Avoid the temptation of salty snacks and alcohol.
You know what will also combat puffy eyes? Laying off both the salt and alcohol. These two items, while notably advertised as staples in the in-flight experience, are actually disastrous to our bodies when we’re thousands of feet in the air. The dry air already adds to our layer of dehydration. Additionally, both the salt and alcohol work against us to strip our bodies of all the water that our cells have left. Instead, try eating a healthy plant-based meal before your flight. It may also be wise to avoid eating a big and heavy meal before a flight, as digestion may impact our sleep patterns. Taking a probiotic is also be a good idea. It aids in digestion to help create a relaxing trip without tummy problems.
Reset your mental clock.
One of the toughest, yet most important aspects of long-distance flying, is getting your body adjusted to your new time zone. Whether you’re coming back home or exploring a new city for a couple days, it’s silly to waste time and energy re-acclimating your sleep schedule. One way to prep for your body’s new mental clock adjustment is to set yourself in the upcoming time zone before you even land. Do this by sleeping in routine with the area you’re traveling to. For example, if you’re landing at 10 p.m. on your upcoming destination, try staying awake for your flight. Or, if you land at 8 a.m., try spending the flight resting and getting a good night’s sleep. For some, sleeping on planes is a difficult task. We’ve provided a few examples of different factors that can contribute to you catching those Z’s during your flight.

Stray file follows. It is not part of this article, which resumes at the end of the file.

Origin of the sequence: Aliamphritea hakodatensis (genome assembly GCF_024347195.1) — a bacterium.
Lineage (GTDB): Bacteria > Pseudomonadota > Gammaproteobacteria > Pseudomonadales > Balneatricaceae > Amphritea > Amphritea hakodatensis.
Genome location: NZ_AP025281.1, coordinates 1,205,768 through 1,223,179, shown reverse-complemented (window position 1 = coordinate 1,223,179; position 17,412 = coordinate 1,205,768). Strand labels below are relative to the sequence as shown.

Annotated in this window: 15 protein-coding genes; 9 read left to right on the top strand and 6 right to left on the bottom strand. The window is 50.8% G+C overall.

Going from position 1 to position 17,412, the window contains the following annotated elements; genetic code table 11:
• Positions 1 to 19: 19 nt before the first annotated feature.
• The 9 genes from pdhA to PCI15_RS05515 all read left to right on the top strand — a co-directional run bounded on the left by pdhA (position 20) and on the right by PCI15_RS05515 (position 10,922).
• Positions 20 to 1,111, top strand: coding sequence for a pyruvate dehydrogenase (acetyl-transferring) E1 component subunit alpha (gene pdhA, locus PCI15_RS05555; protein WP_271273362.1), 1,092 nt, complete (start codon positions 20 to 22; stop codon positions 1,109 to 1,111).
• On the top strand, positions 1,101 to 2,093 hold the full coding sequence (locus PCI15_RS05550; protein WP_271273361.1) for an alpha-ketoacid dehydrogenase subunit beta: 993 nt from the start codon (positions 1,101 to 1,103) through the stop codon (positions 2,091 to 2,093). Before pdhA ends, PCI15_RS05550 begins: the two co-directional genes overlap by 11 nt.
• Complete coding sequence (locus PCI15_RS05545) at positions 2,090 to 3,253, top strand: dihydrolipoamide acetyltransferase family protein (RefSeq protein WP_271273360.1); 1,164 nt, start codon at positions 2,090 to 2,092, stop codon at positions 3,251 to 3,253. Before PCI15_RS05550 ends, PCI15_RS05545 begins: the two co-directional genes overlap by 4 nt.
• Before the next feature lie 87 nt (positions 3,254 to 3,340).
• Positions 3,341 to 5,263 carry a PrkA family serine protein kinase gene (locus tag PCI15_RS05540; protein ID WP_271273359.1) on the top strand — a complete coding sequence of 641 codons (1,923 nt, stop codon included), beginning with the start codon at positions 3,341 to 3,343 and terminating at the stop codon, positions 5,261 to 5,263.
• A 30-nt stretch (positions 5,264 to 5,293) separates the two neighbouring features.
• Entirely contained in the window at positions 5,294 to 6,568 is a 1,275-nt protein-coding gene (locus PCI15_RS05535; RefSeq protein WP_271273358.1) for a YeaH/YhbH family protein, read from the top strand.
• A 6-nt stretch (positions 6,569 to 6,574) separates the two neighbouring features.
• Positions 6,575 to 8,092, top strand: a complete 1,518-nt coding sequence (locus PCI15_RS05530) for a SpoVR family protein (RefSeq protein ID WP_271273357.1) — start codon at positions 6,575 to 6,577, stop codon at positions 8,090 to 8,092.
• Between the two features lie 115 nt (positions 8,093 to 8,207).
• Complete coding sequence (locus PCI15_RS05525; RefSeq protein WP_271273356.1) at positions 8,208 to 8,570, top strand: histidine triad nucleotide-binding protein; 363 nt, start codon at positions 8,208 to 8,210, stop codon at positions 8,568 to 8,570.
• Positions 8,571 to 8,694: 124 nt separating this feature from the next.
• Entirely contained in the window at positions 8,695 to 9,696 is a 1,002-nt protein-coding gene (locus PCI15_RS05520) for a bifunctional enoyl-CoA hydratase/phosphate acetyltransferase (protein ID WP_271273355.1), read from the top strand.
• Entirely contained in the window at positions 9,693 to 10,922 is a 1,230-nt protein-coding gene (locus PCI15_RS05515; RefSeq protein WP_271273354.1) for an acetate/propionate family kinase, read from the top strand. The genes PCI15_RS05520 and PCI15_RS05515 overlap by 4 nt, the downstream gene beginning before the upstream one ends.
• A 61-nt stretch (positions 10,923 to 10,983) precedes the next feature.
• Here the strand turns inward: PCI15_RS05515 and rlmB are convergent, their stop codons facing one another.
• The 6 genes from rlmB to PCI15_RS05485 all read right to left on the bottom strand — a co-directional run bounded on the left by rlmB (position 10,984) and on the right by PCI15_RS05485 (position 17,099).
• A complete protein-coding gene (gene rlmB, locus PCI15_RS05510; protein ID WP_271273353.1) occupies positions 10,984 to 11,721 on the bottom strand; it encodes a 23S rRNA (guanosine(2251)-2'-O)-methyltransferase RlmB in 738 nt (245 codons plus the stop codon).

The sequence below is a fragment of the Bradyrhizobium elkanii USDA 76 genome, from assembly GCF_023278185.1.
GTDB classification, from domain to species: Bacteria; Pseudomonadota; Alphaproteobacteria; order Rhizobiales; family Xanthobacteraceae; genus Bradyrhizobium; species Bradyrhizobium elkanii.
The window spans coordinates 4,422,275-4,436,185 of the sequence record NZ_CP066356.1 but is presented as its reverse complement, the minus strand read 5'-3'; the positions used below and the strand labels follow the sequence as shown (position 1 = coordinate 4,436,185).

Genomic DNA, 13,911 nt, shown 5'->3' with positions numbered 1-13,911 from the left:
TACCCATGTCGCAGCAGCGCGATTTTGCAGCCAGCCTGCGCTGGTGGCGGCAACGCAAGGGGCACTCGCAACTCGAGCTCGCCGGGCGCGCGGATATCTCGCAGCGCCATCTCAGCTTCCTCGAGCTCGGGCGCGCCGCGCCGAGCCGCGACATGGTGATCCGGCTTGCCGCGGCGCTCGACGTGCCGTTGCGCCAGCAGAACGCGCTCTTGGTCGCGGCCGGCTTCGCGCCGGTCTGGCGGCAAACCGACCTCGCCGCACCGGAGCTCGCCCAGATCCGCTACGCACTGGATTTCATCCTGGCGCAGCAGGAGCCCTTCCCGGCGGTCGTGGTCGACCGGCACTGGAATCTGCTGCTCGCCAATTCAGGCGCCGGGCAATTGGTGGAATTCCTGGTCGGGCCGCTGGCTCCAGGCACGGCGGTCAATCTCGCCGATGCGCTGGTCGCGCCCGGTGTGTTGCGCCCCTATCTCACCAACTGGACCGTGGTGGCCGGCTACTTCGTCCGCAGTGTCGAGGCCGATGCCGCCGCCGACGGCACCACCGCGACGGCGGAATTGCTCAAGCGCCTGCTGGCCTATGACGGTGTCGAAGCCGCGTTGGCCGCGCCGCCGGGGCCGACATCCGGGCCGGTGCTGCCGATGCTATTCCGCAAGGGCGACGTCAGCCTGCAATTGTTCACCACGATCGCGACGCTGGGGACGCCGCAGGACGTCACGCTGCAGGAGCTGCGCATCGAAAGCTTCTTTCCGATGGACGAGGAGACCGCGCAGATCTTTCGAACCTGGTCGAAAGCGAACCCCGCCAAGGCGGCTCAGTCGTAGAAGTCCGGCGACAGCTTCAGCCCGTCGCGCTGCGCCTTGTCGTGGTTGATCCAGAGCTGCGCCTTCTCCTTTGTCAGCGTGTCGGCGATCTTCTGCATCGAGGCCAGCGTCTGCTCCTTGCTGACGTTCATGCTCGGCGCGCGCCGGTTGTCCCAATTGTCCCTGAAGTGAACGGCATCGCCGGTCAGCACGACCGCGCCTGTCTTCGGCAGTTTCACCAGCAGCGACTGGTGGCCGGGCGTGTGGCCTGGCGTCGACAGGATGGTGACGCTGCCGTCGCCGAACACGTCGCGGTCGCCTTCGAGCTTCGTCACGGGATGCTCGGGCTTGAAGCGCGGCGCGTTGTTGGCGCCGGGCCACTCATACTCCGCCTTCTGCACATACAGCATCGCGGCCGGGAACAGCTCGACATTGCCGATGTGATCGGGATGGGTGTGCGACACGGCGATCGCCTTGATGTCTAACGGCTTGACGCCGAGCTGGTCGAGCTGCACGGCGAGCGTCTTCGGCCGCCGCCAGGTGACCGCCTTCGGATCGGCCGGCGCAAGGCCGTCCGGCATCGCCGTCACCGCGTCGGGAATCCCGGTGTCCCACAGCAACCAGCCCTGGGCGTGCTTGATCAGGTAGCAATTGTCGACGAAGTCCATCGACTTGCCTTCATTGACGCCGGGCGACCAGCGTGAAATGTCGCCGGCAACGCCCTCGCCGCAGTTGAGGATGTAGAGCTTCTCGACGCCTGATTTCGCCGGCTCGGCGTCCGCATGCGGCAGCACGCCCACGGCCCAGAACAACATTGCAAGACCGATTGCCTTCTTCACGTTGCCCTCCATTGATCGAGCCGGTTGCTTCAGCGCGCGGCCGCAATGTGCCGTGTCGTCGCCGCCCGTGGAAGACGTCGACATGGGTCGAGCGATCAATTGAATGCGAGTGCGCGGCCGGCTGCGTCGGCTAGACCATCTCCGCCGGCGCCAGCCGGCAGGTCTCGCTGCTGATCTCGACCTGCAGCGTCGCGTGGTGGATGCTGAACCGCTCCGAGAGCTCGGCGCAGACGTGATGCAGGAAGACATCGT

Avoid it completely (if you can). By having a fresh slate and not having an outside stimulus keep you up, your body will be more susceptible to falling asleep.
Bring needed sleep aids.
It’s ok to need a little help! Some travelers recommend melatonin pills or bringing calming tea (like peppermint) with them on a long flight. Additionally, Shannon Eggleton, who works with Aeroscena, says that aromatherapy or essential oils that are intended for situations such as travel can help with jet lag, restfulness, or even help fight flying anxiety.